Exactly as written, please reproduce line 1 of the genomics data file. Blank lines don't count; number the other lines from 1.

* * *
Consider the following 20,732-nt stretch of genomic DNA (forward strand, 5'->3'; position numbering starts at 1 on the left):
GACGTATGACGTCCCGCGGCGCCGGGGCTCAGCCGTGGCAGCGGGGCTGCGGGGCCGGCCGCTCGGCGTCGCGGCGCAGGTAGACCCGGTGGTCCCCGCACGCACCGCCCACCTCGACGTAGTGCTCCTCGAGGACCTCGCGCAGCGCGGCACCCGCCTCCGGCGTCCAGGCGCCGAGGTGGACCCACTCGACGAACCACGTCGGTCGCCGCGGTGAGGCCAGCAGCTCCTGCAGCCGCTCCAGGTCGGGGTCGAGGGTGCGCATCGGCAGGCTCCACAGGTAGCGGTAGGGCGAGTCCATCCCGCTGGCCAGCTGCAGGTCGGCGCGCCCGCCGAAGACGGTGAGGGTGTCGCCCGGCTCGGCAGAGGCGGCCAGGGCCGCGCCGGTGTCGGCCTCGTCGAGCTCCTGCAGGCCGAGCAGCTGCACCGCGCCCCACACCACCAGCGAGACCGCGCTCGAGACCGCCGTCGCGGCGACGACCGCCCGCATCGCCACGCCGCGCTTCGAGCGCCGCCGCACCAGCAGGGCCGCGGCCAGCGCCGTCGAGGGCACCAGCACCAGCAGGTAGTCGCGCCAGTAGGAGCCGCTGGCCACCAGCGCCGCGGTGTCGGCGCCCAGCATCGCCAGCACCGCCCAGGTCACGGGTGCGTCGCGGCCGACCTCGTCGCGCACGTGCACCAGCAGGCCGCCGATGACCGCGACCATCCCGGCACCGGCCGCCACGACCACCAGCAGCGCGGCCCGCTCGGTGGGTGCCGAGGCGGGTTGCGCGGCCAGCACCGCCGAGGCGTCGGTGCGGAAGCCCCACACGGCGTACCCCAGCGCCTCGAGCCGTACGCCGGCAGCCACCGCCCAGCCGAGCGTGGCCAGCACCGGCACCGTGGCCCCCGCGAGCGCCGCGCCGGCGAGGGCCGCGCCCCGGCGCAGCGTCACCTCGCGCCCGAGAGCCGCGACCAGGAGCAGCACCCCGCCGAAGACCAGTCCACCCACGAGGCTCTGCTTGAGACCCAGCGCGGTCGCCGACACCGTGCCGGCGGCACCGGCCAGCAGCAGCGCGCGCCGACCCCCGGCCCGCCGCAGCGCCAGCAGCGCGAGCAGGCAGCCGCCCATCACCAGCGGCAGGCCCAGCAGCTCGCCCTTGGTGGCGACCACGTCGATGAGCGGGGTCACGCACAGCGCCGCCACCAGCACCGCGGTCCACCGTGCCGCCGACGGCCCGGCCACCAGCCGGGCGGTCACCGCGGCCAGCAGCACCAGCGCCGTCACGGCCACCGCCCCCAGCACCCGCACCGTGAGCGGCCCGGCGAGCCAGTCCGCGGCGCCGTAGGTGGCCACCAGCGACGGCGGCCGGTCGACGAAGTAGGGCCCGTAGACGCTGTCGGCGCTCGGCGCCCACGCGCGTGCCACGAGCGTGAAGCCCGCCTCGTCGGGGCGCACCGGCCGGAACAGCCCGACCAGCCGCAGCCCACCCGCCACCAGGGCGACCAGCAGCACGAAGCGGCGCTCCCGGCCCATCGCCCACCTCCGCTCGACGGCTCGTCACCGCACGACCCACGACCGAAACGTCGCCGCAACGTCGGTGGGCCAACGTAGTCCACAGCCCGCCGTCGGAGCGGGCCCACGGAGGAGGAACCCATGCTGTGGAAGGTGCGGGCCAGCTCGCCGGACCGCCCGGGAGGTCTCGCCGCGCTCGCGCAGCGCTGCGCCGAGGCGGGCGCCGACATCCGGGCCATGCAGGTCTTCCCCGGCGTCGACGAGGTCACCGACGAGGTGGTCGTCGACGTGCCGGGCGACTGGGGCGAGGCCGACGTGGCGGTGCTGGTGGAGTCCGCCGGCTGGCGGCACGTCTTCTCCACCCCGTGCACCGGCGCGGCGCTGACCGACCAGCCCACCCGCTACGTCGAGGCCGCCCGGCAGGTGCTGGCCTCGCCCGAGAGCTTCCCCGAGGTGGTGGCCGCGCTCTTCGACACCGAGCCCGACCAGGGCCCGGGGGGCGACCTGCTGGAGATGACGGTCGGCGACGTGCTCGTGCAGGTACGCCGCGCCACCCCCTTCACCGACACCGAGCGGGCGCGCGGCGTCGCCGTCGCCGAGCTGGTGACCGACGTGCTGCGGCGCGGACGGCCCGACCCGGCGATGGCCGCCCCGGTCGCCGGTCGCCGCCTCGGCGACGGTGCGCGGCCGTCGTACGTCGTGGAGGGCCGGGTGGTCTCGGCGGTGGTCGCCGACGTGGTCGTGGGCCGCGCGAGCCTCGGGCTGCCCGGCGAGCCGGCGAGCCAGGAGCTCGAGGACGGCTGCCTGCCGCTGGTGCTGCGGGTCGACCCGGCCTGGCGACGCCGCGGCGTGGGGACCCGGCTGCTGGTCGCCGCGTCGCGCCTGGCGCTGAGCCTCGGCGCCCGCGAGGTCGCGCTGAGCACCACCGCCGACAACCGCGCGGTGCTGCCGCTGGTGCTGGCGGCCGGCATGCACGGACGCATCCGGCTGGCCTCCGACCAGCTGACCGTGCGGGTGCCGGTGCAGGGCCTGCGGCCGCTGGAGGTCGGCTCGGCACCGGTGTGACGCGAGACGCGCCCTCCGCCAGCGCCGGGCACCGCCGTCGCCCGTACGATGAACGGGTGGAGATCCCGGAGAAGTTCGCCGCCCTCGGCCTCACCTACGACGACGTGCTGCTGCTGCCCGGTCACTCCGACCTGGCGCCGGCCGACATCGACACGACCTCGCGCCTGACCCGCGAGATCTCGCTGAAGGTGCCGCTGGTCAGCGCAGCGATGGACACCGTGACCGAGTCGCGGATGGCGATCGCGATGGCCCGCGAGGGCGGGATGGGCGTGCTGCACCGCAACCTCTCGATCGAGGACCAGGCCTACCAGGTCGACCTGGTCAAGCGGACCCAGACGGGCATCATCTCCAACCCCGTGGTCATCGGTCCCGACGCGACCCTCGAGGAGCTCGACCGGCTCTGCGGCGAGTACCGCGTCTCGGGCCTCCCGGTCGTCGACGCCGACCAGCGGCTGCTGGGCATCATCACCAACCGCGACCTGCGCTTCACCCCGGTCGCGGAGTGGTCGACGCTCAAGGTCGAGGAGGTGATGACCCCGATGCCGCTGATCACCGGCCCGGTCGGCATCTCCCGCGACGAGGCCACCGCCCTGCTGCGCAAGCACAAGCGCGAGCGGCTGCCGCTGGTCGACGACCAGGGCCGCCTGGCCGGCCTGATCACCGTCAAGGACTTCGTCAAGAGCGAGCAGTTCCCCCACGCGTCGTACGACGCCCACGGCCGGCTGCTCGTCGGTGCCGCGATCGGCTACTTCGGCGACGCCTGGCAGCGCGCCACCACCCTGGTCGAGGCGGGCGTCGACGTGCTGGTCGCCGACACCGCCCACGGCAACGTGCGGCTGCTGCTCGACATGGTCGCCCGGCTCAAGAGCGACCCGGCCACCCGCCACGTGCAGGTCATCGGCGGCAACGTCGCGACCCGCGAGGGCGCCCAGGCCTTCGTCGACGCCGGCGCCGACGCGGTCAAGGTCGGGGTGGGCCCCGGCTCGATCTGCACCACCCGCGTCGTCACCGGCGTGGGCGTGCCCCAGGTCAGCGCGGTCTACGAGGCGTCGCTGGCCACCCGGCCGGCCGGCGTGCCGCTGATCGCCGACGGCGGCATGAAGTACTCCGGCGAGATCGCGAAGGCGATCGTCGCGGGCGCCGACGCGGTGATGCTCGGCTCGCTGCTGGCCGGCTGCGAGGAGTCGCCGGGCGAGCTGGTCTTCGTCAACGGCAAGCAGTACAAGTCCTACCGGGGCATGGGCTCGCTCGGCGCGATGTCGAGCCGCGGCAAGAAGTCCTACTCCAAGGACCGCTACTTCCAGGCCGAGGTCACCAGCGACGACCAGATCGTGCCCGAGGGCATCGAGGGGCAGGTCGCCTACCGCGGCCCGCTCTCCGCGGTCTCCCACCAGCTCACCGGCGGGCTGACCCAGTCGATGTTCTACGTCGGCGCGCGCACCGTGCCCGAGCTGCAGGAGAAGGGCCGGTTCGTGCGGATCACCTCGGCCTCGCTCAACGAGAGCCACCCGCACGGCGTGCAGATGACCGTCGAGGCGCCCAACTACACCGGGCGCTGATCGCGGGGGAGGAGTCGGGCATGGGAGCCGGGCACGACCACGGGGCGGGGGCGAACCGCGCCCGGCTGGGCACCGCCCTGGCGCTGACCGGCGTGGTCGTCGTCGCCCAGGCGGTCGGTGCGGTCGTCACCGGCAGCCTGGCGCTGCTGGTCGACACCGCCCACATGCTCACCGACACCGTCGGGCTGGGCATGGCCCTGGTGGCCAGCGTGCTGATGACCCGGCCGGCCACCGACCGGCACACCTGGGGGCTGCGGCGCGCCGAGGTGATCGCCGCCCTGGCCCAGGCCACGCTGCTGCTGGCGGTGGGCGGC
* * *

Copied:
Consider the following 20,732-nt stretch of genomic DNA (forward strand, 5'->3'; position numbering starts at 1 on the left):